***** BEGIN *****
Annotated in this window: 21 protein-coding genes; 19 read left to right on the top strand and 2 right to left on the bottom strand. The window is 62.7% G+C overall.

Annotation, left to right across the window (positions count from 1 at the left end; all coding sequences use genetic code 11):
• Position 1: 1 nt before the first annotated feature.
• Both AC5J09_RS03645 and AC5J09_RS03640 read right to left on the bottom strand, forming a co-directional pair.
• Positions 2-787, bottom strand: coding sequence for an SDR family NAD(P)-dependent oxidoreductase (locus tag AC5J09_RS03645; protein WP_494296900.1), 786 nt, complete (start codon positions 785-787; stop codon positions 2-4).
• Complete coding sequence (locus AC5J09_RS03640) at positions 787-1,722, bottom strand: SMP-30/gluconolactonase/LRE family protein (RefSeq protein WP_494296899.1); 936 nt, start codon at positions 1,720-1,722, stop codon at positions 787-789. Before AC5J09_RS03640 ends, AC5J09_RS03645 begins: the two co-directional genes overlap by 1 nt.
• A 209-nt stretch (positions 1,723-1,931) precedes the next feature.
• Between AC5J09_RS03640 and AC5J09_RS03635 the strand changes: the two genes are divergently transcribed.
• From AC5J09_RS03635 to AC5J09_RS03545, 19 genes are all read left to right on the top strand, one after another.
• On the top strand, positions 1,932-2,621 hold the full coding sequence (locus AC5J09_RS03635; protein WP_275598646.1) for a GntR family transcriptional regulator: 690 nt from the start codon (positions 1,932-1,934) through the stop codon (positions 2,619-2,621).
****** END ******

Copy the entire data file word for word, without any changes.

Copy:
Annotated in this window: 21 protein-coding genes; 19 read left to right on the top strand and 2 right to left on the bottom strand. The window is 62.7% G+C overall.

Annotation, left to right across the window (positions count from 1 at the left end; all coding sequences use genetic code 11):
• Position 1: 1 nt before the first annotated feature.
• Both AC5J09_RS03645 and AC5J09_RS03640 read right to left on the bottom strand, forming a co-directional pair.
• Positions 2-787, bottom strand: coding sequence for an SDR family NAD(P)-dependent oxidoreductase (locus tag AC5J09_RS03645; protein WP_494296900.1), 786 nt, complete (start codon positions 785-787; stop codon positions 2-4).
• Complete coding sequence (locus AC5J09_RS03640) at positions 787-1,722, bottom strand: SMP-30/gluconolactonase/LRE family protein (RefSeq protein WP_494296899.1); 936 nt, start codon at positions 1,720-1,722, stop codon at positions 787-789. Before AC5J09_RS03640 ends, AC5J09_RS03645 begins: the two co-directional genes overlap by 1 nt.
• A 209-nt stretch (positions 1,723-1,931) precedes the next feature.
• Between AC5J09_RS03640 and AC5J09_RS03635 the strand changes: the two genes are divergently transcribed.
• From AC5J09_RS03635 to AC5J09_RS03545, 19 genes are all read left to right on the top strand, one after another.
• On the top strand, positions 1,932-2,621 hold the full coding sequence (locus AC5J09_RS03635; protein WP_275598646.1) for a GntR family transcriptional regulator: 690 nt from the start codon (positions 1,932-1,934) through the stop codon (positions 2,619-2,621).